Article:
You Can Join the Cosmic Nature Project

In case you missed my previous blog posts about my self-titled series of paintings ‘Cosmic Nature’, you can read about them here and here. But this blog is me reaching out to you, my audience, my viewers, the people that matter.

Cosmic Painting
Here’s one that you can help transform into a finished painting

This is your chance to become involved with my ‘Cosmic Nature’ project. I am opening up this project to public collaboration. Send me, through email, commenting on this post or contacting me via Facebook what you would like to see next from this project.

Detail from Night Parrots, Oils on Canvas

Would you like to see new subject matter, perhaps more planets, more aurora? Any idea that you like. Send me your creative thoughts, your silly titles, your whimsical ideas, and I will choose the best three to become the latest three installments of this series. I will create blog posts about each and will give you the opportunity to be involved at every step of the creative and writing process!

So start sending your ideas today! I look forward to receiving them.

Chloe

The Story Behind the Painting: Life at Last Light

Life at Last Light represents the resilience and adaptability of the raven to an urban environment.

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If you’re visiting New York, you might just catch sight of a raven. Just goes to show that if you can make it here, you really can make it anywhere. Oils on Canvas, 2017, available for €350 for the first asking nicely

Ravens are highly intelligent, sociable, and highly adaptable, but even with their skills, life in an urban environment is tough, from winging your way through glass disorienting skyscrapers to traffic, pollution and an unhealthy and unnatural diet. But the raven is one of nature’s hardy immigrants, and has embraced life in the concrete jungle. This article of Crows and Ravens Making a Comeback in New York was part of the inspiration for this painting, as I was searching for a suitable species to represent my feelings of home, as an immigrant myself (born in the UK, now living on the island of Malta).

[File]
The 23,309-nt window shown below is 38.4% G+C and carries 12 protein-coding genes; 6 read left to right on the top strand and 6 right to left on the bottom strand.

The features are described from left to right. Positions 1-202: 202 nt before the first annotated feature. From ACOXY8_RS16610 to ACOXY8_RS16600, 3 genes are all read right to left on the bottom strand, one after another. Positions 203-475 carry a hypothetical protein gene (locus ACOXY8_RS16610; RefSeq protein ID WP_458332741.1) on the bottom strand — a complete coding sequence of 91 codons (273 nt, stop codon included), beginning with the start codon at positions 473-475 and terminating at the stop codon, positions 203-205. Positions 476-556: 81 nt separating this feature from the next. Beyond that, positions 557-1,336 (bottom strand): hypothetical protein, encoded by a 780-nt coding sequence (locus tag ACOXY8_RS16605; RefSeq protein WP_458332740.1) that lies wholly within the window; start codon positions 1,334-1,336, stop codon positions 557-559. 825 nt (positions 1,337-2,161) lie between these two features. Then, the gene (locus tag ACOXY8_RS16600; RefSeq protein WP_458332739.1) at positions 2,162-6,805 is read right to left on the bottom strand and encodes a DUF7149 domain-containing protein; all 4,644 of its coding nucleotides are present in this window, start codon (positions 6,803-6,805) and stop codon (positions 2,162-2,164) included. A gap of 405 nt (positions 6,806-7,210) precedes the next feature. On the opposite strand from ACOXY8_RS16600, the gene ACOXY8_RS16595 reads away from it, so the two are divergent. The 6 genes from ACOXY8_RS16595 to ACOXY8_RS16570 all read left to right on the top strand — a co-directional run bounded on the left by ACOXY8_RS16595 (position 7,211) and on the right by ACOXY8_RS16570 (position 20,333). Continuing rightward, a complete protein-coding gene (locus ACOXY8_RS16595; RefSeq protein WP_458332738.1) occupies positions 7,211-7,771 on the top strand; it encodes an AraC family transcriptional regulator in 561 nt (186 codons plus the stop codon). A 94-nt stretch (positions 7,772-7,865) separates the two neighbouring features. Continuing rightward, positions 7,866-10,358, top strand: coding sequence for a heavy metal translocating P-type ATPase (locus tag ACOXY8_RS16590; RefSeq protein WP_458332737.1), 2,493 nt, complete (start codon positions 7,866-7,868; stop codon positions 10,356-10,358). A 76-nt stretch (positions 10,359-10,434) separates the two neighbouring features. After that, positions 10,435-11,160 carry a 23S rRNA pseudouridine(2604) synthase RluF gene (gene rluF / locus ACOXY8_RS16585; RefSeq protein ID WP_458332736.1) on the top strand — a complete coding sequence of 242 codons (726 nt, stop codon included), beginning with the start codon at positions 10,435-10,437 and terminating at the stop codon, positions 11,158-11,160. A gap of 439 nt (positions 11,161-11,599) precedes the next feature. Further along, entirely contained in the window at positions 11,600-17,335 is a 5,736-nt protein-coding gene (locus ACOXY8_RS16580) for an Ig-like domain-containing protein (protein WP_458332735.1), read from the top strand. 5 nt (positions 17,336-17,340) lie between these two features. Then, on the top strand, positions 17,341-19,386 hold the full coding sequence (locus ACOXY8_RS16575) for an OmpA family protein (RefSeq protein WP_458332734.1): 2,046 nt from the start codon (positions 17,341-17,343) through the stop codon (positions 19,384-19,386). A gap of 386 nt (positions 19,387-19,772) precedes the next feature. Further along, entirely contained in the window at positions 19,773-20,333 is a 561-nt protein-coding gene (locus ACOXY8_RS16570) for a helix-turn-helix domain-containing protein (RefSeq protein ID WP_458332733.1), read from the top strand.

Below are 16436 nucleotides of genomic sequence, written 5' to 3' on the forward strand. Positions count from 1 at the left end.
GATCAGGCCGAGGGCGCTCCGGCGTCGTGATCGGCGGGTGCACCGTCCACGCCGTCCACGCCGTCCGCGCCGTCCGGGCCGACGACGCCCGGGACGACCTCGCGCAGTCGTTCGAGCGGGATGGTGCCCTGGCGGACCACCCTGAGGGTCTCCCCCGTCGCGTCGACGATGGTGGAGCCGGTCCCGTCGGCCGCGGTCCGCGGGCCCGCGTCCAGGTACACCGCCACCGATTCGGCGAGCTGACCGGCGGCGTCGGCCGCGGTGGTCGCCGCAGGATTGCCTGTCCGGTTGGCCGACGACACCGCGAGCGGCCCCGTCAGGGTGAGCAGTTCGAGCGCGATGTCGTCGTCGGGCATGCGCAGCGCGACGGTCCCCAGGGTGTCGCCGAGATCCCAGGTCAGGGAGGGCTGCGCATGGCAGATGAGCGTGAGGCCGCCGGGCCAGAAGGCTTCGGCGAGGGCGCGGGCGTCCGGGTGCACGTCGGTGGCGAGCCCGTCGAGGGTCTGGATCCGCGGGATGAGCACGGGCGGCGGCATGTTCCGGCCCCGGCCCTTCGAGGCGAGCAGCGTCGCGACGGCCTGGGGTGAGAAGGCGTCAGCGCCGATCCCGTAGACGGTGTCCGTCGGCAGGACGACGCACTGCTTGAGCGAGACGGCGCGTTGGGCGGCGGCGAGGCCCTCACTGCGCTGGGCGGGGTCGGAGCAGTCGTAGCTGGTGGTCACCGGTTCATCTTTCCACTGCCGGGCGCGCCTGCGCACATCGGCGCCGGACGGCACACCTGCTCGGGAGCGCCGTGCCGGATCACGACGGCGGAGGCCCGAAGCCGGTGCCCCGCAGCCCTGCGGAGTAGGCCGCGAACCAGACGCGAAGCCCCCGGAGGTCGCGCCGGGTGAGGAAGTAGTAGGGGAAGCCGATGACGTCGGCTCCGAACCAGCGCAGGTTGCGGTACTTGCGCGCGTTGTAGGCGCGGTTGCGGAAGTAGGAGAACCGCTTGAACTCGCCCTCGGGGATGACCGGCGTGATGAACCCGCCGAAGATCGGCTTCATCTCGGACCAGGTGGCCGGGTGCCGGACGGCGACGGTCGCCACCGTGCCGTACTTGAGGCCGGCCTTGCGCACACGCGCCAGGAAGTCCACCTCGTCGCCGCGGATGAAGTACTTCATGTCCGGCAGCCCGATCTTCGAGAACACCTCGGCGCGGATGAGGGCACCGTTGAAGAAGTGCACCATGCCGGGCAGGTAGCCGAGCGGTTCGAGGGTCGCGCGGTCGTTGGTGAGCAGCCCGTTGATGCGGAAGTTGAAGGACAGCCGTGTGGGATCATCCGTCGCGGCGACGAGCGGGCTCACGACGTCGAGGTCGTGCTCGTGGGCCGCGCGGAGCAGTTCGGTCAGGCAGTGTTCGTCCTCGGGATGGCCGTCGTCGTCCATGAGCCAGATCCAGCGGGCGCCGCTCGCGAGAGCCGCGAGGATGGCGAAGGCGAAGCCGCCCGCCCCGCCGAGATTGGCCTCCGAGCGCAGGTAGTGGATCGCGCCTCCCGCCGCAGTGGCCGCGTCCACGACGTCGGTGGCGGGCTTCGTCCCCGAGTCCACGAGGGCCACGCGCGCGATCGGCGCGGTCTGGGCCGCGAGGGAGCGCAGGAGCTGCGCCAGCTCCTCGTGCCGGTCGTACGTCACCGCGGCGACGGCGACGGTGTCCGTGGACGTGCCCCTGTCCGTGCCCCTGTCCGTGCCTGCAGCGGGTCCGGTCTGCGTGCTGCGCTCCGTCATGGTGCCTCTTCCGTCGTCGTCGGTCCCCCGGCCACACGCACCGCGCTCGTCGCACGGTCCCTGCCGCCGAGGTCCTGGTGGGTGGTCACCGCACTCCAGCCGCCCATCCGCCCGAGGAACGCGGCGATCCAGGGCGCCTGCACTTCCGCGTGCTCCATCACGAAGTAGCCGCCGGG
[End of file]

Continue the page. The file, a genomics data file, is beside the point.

This painting is the first of two in which I am reflecting on home, perhaps with homesickness, perhaps with admiration, and more than a little humility for the millions of refugees that have been forced out of their homes due to famine, conflict, political uprising, or all three. I talk about this in two previous blog posts here and here.

A Journey with a Kakapo

This week, I thought I’d delve into some detail about the painting that took up my easel for the last five months; for me, a marathon of a painting. I’m always fascinated to learn how other artists work, what inspires them, the materials and techniques that they use, so I thought I’d share some of mine.

Starting with the initial watercolour sketch:

Kakapo Watercolour Painting

A lot of you have heard about that kakapo; its unique evolution, its quirky behaviour, mating habits, and of course, the threats currently facing it. There are few paintings of kakapo, and the majority of them are fairly traditional. I wanted to capture a different side to this remarkable bird that is something between an owl and a parrot, both in habit and appearance. Colour was going to be the primary motivation for these piece, using rich, bold hues and blocks of colour to set the scene, much as I did in my previous ‘Solutrean’ paintings.

Oh, and it had to be big.

(I apologise as some photos were taken in natural light so there’s some glare from the wet paint etc)

Kakapo Painting

 

When it comes to transferring a drawing from paper onto canvas, there are several methods I use; whether it’s tracing onto the canvas from an inked drawing, or creating a scaled-up sketch using the grid method. This time, I was feeling confident. No pencil in sight, I grabbed a watery acrylic mix and sketched the basic outline of the bird, some feather details and a few wisps of background.

Kakapo Painting

The underpainting; a thin mix of cadmium yellow light oil paint, and a touch of orange, I knew would be crucial to holding it all together later on.